Marlow 5

Not only do I have the election to distract me from writing at the moment but this morning I also ran the ‘Marlow 5’ — a race of 5 miles (or 8km in the more runner-familiar distance) around the streets of the extremely affluent town of Marlow in Buckinghamshire — part of the route goes up the High Street past Paul Costelloe’s boutique.

Marlow is a town with quite a literary heritage (see Paul Wreyford’s book ‘Literary Buckinghamshire’). Mary Shelley wrote ‘Frankenstein’ there apparently and her husband also write much of his poetry here. It’s also associated with Jerome K. Jerome’s ‘Three Men in A Boat’. I’m familiar with the place where T.S. Eliot lived, near the Two Brewers pub by the river, when he was commuting to his banking job in central London around the end of the First World War on the so-called Marlow Donkey (which is the railway branch line but also a pub). The Shelleys also lived on the same road.

I didn’t exactly prepare myself like an elite athlete for the race. Yesterday I went on a ‘brewery tour’ of Loddon Brewery (between Reading and Henley) where the very pleasant proprietor, Chris Hearn, allowed us about two and a half hours to sample as much of his excellent beer as we wanted while also having a really informative discussion about the licensed trade — great research, of course, for ‘The Angel’. (Loddon supply a lot of Wetherspoon pubs in London and the South East and their beer is well worth seeking out — particularly ‘Ferryman’s Gold’, ‘Hoppit’ and ‘Bamboozle’.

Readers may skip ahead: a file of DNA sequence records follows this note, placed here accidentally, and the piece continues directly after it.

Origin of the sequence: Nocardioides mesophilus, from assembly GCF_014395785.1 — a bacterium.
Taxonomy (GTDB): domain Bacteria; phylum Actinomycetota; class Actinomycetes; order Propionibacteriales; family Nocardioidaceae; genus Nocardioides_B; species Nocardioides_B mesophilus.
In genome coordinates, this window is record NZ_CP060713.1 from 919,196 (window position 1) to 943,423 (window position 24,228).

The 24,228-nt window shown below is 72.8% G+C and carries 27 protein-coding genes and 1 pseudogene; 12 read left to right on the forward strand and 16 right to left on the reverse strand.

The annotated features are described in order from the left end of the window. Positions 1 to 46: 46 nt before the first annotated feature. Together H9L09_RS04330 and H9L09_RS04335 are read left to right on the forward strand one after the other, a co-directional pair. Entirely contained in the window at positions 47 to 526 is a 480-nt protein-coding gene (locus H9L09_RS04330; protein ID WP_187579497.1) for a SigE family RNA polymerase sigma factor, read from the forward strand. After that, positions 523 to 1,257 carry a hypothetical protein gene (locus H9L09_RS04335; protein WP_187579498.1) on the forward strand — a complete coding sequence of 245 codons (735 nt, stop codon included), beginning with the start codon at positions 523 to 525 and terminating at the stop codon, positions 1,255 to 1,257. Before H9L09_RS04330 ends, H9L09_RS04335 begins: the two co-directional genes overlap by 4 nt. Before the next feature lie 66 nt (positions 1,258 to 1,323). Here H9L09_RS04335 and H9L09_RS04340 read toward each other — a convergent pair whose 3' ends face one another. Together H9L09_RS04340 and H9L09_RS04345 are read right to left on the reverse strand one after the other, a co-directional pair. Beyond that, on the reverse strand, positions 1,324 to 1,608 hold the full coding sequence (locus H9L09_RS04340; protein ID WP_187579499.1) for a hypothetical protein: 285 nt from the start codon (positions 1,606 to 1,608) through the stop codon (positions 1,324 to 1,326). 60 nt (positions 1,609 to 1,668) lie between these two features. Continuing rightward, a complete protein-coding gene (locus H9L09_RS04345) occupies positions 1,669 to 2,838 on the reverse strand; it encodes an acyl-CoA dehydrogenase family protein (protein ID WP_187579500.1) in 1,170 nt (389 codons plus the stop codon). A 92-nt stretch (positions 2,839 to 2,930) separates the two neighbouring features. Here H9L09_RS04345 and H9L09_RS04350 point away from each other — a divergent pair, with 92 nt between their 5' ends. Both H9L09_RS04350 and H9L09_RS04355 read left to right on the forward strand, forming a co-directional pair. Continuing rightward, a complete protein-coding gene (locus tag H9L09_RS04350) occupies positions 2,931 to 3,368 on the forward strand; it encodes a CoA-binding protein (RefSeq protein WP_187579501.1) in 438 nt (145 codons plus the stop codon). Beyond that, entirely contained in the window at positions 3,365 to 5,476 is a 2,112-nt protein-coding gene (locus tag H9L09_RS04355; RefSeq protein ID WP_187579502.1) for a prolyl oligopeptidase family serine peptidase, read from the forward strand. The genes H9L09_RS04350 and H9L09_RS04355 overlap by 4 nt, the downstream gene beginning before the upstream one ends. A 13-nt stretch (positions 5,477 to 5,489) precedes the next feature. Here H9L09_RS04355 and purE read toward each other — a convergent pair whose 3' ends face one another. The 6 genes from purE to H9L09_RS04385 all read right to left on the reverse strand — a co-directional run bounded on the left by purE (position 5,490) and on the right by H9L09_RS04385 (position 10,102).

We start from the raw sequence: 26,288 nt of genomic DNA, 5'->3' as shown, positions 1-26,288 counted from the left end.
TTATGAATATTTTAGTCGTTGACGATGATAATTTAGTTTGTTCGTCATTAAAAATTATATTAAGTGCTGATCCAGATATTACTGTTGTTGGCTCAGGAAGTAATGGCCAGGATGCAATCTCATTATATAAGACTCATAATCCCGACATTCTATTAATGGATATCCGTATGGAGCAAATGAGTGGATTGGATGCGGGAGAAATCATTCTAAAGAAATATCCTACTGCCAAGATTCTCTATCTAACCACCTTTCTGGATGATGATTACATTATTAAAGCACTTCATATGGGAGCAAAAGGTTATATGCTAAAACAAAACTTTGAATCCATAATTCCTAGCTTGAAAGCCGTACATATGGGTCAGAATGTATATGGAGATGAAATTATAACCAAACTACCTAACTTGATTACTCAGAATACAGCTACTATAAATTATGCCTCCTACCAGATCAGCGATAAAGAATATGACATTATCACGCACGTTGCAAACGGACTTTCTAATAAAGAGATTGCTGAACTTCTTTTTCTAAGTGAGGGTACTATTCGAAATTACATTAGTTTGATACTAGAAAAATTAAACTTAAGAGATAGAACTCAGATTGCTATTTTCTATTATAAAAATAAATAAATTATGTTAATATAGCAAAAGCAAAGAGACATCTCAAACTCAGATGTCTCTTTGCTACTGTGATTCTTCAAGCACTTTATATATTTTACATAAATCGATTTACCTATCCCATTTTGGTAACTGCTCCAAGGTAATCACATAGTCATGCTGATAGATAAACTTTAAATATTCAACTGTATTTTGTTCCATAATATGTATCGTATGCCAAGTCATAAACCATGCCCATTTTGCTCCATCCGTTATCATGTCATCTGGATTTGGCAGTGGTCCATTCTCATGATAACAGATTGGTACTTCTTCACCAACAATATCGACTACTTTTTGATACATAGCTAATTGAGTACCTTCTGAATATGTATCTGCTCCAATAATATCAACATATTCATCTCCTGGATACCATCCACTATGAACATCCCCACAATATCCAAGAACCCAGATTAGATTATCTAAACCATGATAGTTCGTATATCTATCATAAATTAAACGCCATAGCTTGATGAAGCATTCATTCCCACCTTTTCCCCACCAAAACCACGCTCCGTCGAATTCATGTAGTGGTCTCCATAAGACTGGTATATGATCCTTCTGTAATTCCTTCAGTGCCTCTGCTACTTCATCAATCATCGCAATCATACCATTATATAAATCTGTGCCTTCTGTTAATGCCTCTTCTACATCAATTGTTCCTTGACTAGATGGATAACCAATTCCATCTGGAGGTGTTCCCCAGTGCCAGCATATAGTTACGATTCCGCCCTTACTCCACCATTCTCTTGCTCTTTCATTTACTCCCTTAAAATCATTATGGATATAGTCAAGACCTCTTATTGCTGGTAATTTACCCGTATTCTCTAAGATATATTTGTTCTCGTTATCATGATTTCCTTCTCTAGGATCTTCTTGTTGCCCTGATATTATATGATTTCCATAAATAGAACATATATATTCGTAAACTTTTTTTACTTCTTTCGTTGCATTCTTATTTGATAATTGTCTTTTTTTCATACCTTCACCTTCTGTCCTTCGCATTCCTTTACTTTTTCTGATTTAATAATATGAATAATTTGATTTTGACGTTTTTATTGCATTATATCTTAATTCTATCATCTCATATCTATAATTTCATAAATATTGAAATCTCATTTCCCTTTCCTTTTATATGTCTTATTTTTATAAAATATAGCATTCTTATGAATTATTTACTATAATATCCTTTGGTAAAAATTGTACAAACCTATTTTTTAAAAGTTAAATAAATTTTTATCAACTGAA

With this preparation the day before, I was quite pleasantly surprised with my time — 44 minutes 47 seconds (all electronically timed with a chip embedded into the race number — click here to see it) — which is about 10% faster than I normally run. I came 932nd  out of about 1,650. This puts my achievement in context: pretty rubbish compared with the ‘proper’ runners from clubs (like my friend Simon who was disappointed with his 33 minutes) but not quite as bad as the fun runners.

Occasionally I see running as a bit of a metaphor for writing a novel. I don’t really enjoy it while I’m doing it but it’s one of those things that gives you a sense of achievement when you complete something you set out to do. I’ve sent in an application to do the Prestwood 10k next weekend and then will do a much harder race towards the end of July — the High Wycombe half-marathon — no brewery visits the day before that one I think.